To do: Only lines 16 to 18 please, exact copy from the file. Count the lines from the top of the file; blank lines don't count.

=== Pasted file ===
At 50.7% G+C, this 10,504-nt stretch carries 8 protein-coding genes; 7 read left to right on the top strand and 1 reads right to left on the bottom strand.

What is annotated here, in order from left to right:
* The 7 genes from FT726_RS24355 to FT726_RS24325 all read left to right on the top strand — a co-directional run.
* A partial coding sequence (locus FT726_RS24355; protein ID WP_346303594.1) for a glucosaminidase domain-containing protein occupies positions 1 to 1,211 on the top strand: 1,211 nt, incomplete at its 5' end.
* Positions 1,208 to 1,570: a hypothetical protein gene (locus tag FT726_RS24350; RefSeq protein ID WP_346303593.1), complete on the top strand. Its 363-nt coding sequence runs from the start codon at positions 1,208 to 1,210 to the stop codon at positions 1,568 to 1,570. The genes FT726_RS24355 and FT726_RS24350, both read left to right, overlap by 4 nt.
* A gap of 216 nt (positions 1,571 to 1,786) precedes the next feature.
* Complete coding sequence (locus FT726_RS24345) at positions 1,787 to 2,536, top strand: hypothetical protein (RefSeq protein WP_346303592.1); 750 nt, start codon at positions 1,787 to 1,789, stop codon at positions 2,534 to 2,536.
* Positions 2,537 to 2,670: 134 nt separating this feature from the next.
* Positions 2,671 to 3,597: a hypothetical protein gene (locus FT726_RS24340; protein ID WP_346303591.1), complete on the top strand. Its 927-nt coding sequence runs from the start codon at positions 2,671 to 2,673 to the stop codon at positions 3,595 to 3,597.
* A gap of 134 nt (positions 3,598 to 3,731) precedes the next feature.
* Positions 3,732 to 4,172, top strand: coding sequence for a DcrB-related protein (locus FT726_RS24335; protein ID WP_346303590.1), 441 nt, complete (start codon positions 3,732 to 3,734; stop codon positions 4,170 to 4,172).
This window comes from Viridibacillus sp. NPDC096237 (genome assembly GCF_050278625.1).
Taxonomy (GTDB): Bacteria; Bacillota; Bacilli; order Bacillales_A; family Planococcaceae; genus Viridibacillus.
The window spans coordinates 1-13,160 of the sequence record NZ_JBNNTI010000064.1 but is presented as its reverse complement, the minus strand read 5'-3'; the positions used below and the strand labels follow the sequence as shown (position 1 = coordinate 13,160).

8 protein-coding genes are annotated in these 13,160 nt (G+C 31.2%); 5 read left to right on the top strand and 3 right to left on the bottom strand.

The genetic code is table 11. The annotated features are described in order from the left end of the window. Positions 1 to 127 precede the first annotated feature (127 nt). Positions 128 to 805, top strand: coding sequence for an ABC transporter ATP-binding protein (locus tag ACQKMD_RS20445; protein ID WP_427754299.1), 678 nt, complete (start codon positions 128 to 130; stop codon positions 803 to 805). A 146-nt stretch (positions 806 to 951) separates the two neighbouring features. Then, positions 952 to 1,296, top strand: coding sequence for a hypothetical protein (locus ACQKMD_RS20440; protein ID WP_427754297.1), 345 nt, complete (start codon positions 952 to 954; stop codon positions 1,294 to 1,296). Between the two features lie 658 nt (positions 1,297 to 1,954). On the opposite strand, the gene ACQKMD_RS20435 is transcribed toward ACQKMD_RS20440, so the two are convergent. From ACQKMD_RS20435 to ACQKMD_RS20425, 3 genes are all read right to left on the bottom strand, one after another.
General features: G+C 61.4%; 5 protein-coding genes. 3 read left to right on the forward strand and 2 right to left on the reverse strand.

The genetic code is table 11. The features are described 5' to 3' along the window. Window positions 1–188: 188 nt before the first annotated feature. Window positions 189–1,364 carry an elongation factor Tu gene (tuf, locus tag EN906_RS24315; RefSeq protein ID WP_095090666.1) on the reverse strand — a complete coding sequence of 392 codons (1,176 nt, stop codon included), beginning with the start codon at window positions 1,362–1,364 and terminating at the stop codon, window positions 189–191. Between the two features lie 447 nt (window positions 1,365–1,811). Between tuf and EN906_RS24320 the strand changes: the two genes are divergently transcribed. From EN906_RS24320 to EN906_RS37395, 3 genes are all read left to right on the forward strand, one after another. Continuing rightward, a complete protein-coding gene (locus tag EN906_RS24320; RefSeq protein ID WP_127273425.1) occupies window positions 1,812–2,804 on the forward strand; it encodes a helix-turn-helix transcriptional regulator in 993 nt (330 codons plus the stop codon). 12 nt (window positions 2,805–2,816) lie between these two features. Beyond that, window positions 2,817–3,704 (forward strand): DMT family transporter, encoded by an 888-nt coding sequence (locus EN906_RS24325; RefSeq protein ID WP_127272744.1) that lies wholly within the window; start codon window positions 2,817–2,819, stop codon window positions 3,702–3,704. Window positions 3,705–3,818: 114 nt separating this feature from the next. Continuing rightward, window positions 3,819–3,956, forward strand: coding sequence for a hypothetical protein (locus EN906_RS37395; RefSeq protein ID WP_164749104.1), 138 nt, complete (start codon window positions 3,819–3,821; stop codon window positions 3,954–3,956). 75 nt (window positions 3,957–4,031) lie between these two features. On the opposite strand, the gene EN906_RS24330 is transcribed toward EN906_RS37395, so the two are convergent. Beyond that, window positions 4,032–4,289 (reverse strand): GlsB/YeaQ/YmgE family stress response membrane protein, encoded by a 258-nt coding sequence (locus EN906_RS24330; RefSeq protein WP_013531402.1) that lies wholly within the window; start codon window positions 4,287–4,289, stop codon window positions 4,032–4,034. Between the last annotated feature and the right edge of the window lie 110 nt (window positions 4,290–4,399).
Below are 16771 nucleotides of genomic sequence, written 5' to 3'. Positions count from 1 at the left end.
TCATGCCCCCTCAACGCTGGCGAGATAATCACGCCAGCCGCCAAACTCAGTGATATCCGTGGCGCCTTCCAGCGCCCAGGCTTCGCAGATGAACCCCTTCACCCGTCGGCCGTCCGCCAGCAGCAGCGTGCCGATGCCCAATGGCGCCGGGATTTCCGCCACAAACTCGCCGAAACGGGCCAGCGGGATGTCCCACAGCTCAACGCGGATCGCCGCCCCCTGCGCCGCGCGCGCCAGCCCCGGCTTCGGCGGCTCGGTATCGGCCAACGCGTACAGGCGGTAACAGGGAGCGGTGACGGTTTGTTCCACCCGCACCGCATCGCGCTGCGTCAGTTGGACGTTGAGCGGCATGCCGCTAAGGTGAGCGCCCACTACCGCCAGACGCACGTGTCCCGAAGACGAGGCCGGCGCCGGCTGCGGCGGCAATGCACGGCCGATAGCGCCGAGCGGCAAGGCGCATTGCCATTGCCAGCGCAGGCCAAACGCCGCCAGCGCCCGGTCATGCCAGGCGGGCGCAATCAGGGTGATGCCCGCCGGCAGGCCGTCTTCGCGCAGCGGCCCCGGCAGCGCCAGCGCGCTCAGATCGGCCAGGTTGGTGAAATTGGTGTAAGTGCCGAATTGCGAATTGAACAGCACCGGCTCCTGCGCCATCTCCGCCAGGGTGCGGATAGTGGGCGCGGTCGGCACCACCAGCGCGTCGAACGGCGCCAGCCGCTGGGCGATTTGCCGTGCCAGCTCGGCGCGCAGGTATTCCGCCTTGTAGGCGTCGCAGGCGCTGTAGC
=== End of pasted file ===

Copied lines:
The genetic code is table 11. The annotated features are described in order from the left end of the window. Positions 1 to 127 precede the first annotated feature (127 nt). Positions 128 to 805, top strand: coding sequence for an ABC transporter ATP-binding protein (locus tag ACQKMD_RS20445; protein ID WP_427754299.1), 678 nt, complete (start codon positions 128 to 130; stop codon positions 803 to 805). A 146-nt stretch (positions 806 to 951) separates the two neighbouring features. Then, positions 952 to 1,296, top strand: coding sequence for a hypothetical protein (locus ACQKMD_RS20440; protein ID WP_427754297.1), 345 nt, complete (start codon positions 952 to 954; stop codon positions 1,294 to 1,296). Between the two features lie 658 nt (positions 1,297 to 1,954). On the opposite strand, the gene ACQKMD_RS20435 is transcribed toward ACQKMD_RS20440, so the two are convergent. From ACQKMD_RS20435 to ACQKMD_RS20425, 3 genes are all read right to left on the bottom strand, one after another.
General features: G+C 61.4%; 5 protein-coding genes. 3 read left to right on the forward strand and 2 right to left on the reverse strand.

The genetic code is table 11. The features are described 5' to 3' along the window. Window positions 1–188: 188 nt before the first annotated feature. Window positions 189–1,364 carry an elongation factor Tu gene (tuf, locus tag EN906_RS24315; RefSeq protein ID WP_095090666.1) on the reverse strand — a complete coding sequence of 392 codons (1,176 nt, stop codon included), beginning with the start codon at window positions 1,362–1,364 and terminating at the stop codon, window positions 189–191. Between the two features lie 447 nt (window positions 1,365–1,811). Between tuf and EN906_RS24320 the strand changes: the two genes are divergently transcribed. From EN906_RS24320 to EN906_RS37395, 3 genes are all read left to right on the forward strand, one after another. Continuing rightward, a complete protein-coding gene (locus tag EN906_RS24320; RefSeq protein ID WP_127273425.1) occupies window positions 1,812–2,804 on the forward strand; it encodes a helix-turn-helix transcriptional regulator in 993 nt (330 codons plus the stop codon). 12 nt (window positions 2,805–2,816) lie between these two features. Beyond that, window positions 2,817–3,704 (forward strand): DMT family transporter, encoded by an 888-nt coding sequence (locus EN906_RS24325; RefSeq protein ID WP_127272744.1) that lies wholly within the window; start codon window positions 2,817–2,819, stop codon window positions 3,702–3,704. Window positions 3,705–3,818: 114 nt separating this feature from the next. Continuing rightward, window positions 3,819–3,956, forward strand: coding sequence for a hypothetical protein (locus EN906_RS37395; RefSeq protein ID WP_164749104.1), 138 nt, complete (start codon window positions 3,819–3,821; stop codon window positions 3,954–3,956). 75 nt (window positions 3,957–4,031) lie between these two features. On the opposite strand, the gene EN906_RS24330 is transcribed toward EN906_RS37395, so the two are convergent. Beyond that, window positions 4,032–4,289 (reverse strand): GlsB/YeaQ/YmgE family stress response membrane protein, encoded by a 258-nt coding sequence (locus EN906_RS24330; RefSeq protein WP_013531402.1) that lies wholly within the window; start codon window positions 4,287–4,289, stop codon window positions 4,032–4,034. Between the last annotated feature and the right edge of the window lie 110 nt (window positions 4,290–4,399).